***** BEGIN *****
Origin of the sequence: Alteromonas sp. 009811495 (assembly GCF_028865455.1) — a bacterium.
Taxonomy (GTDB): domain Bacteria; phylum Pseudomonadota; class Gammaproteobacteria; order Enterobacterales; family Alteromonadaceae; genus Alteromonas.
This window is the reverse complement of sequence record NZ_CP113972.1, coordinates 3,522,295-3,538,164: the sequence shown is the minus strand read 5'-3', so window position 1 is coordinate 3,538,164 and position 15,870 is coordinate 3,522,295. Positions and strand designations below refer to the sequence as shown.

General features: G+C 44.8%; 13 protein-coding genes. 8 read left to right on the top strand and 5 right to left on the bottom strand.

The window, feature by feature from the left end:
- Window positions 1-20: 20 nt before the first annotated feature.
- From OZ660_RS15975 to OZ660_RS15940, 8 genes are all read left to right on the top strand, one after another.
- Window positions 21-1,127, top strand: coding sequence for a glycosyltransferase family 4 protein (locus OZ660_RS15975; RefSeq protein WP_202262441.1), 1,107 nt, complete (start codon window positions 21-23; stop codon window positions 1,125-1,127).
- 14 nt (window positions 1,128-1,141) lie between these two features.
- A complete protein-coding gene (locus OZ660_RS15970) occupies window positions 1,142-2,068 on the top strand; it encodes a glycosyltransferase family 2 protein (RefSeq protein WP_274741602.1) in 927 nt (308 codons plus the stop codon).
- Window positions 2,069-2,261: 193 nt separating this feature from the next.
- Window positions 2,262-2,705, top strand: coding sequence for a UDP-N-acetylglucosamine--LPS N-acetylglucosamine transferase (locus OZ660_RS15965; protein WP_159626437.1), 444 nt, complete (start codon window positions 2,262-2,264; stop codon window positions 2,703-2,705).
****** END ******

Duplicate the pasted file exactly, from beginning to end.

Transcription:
Origin of the sequence: Alteromonas sp. 009811495 (assembly GCF_028865455.1) — a bacterium.
Taxonomy (GTDB): domain Bacteria; phylum Pseudomonadota; class Gammaproteobacteria; order Enterobacterales; family Alteromonadaceae; genus Alteromonas.
This window is the reverse complement of sequence record NZ_CP113972.1, coordinates 3,522,295-3,538,164: the sequence shown is the minus strand read 5'-3', so window position 1 is coordinate 3,538,164 and position 15,870 is coordinate 3,522,295. Positions and strand designations below refer to the sequence as shown.

General features: G+C 44.8%; 13 protein-coding genes. 8 read left to right on the top strand and 5 right to left on the bottom strand.

The window, feature by feature from the left end:
- Window positions 1-20: 20 nt before the first annotated feature.
- From OZ660_RS15975 to OZ660_RS15940, 8 genes are all read left to right on the top strand, one after another.
- Window positions 21-1,127, top strand: coding sequence for a glycosyltransferase family 4 protein (locus OZ660_RS15975; RefSeq protein WP_202262441.1), 1,107 nt, complete (start codon window positions 21-23; stop codon window positions 1,125-1,127).
- 14 nt (window positions 1,128-1,141) lie between these two features.
- A complete protein-coding gene (locus OZ660_RS15970) occupies window positions 1,142-2,068 on the top strand; it encodes a glycosyltransferase family 2 protein (RefSeq protein WP_274741602.1) in 927 nt (308 codons plus the stop codon).
- Window positions 2,069-2,261: 193 nt separating this feature from the next.
- Window positions 2,262-2,705, top strand: coding sequence for a UDP-N-acetylglucosamine--LPS N-acetylglucosamine transferase (locus OZ660_RS15965; protein WP_159626437.1), 444 nt, complete (start codon window positions 2,262-2,264; stop codon window positions 2,703-2,705).